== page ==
The Aug. 8 VM meeting began with an update from the RFP Committee. Committee Chair John Mogge shared a PowerPoint presentation outlining 16 tasks to be completed, starting with basic organizational processes and ending with a new HOA property management contract in place.
The committee meets every two weeks, and Mogge stressed that the meetings are open to the public and all of their documents are published on a Google drive that is accessible by contacting Debbie Sainz at the WCA office. Sainz said she would add them to the WCA’s website under the “Committees” tab. Meeting dates are on the website’s calendar.
The committee had determined that there’s a great deal of market interest, explained Mogge, which will hopefully translate into leverage in terms of getting more value for the community’s resident assessment fees. He stressed that the committee wants feedback from the VMs and neighborhood residents.
A VM asked Mogge when, and in what format, residents would receive solicitation for feedback, noting that the presentation’s timeline showed that that step was scheduled for July. Mogge said he was uncertain, and that the committee was slightly behind schedule.
WCA Treasurer Dale Sells then provided a brief opening statement for the budget workshop. He explained that projected expenses have increased by about 14.5% overall, with increases in legal fees, staff at the swim and tennis facilities, and utilities account for the majority of that.
“From a cash standpoint, we don’t have a problem,” continued Sells. “This association has been very financially stable and we have excess funds.”
He pointed out that there are about $346,000 of uninsured assets at the West Park Village Pool right now. When the crack in the pool was discovered, the WCA submitted an insurance claim, which was denied, and the insurance company then chose not to renew the association’s property insurance policy. Sells added that the general liability policy is still in place, and that he was confident the property insurance would be reinstated after the WCA completed the necessary pool repairs.
Sainz then took the floor to go through the budget line by line. She began her presentation with the income portion of the budget, which included USTA nonresident fees, summer camp income, facility room and pool rentals, and Variance Committee income, among other things.
Moving on to expenses, Sainz explained how she calculated the various estimates, based upon numbers from last year and/or the first half of 2023. When she arrived at the line items for insurance, WCA Board Member Eric Holt asked how frequently the association shops for insurance. There is an agent that does all the shopping from a variety of insurers and selects the best quote, Sainz explained.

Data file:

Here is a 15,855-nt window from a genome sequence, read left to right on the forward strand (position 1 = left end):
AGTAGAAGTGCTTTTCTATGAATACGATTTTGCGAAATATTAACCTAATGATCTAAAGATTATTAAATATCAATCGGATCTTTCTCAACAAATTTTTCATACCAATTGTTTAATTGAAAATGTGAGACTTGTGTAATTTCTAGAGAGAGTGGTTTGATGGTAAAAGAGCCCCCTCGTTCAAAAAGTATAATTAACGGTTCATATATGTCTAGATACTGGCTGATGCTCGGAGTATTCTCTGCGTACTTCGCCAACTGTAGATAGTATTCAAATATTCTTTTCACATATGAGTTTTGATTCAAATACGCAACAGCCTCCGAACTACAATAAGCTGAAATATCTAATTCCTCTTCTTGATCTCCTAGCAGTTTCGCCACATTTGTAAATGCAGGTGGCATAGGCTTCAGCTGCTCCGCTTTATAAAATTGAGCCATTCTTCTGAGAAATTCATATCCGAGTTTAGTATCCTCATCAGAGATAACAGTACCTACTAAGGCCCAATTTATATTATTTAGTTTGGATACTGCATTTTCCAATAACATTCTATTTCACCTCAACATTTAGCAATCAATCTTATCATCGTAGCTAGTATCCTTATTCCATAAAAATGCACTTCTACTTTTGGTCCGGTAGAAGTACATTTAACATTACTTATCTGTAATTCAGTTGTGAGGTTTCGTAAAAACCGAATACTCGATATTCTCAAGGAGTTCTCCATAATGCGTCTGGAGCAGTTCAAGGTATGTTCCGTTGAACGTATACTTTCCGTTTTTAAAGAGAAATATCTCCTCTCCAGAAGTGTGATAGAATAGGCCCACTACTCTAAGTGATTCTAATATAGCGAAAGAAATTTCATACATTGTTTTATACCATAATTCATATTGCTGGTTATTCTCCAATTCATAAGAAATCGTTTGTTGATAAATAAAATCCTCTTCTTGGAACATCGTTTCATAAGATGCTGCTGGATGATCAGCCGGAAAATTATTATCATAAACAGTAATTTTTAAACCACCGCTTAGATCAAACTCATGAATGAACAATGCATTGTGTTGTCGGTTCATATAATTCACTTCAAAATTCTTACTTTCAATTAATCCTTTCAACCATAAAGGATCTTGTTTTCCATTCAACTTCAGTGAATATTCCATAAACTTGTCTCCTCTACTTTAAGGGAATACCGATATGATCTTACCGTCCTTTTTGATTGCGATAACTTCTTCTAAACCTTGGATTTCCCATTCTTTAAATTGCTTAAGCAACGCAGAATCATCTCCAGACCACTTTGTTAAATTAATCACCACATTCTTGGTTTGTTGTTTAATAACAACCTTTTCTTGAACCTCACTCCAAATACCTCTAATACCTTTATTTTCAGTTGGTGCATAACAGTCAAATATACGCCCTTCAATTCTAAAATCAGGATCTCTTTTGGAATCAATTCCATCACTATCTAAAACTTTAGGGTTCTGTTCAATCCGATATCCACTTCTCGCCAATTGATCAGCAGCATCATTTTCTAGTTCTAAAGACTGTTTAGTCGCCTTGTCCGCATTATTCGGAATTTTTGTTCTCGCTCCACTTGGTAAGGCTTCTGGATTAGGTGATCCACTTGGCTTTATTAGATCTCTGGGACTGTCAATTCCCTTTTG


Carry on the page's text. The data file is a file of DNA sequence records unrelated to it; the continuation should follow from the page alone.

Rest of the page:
A voting member asked Sainz about payroll taxes for the employees of the swim and tennis centers, and how the WCA’s portion of those taxes was calculated. The VM was concerned the calculation had not been done properly, and Sainz said she would investigate and resolve the matter before the budget was brought before the board.
Sainz said that based on the draft of the 2024 budget as presented, the annual resident assessment would be $379.
WCA President Shawn Yesner brought up the issue of the association’s reserves and said that the board looks at the list of related assets every year. He explained that every item on the list has an estimated useful life, but if an asset reaches the end of that estimated life and doesn’t actually need to be replaced, there’s no reason to spend the money replacing it.
“Never as a board have we reviewed these things,” said Holt. “It’s a false narrative to say if we delay spending on these things, we’re saving money. We’re not having the discussion. We’ve got a lot of work to do in that area.”
Yesner responded by saying that Holt had never requested such a review, and that if he had, it would have been put on the board’s agenda. After further discussion, Yesner and Holt agreed to revisit the conversation at the next board meeting.
Castleford VM Mary Banks suggested that the capital contribution fee, which is the amount that a new homeowner pays when they purchase a home in Westchase, be increased. She said that she had been looking to purchase property in other comparable neighborhoods, and their capital contributions were in the $2,000 to $3,000 range. The current capital contribution in Westchase is equivalent to the annual HOA assessment, so would typically be between $300 and $400.
Several VMs chimed in to agree with Banks, and Sainz clarified that such a change could be made by the board without updating any CCRs. Yesner said he would put the matter on the agenda at the upcoming August board meeting.
Yesner then stated that the board had called a special VMs meeting for September 26 to discuss changes to the INSGs and guidelines. He asked how many VMs would potentially be available to attend, and a majority raised their hands.
Yesner closed by recommending VMs encourage residents to sign up for neighorhood-specific notifications on the WCA homepage to help ease the burden of communication that currently falls upon the VMs.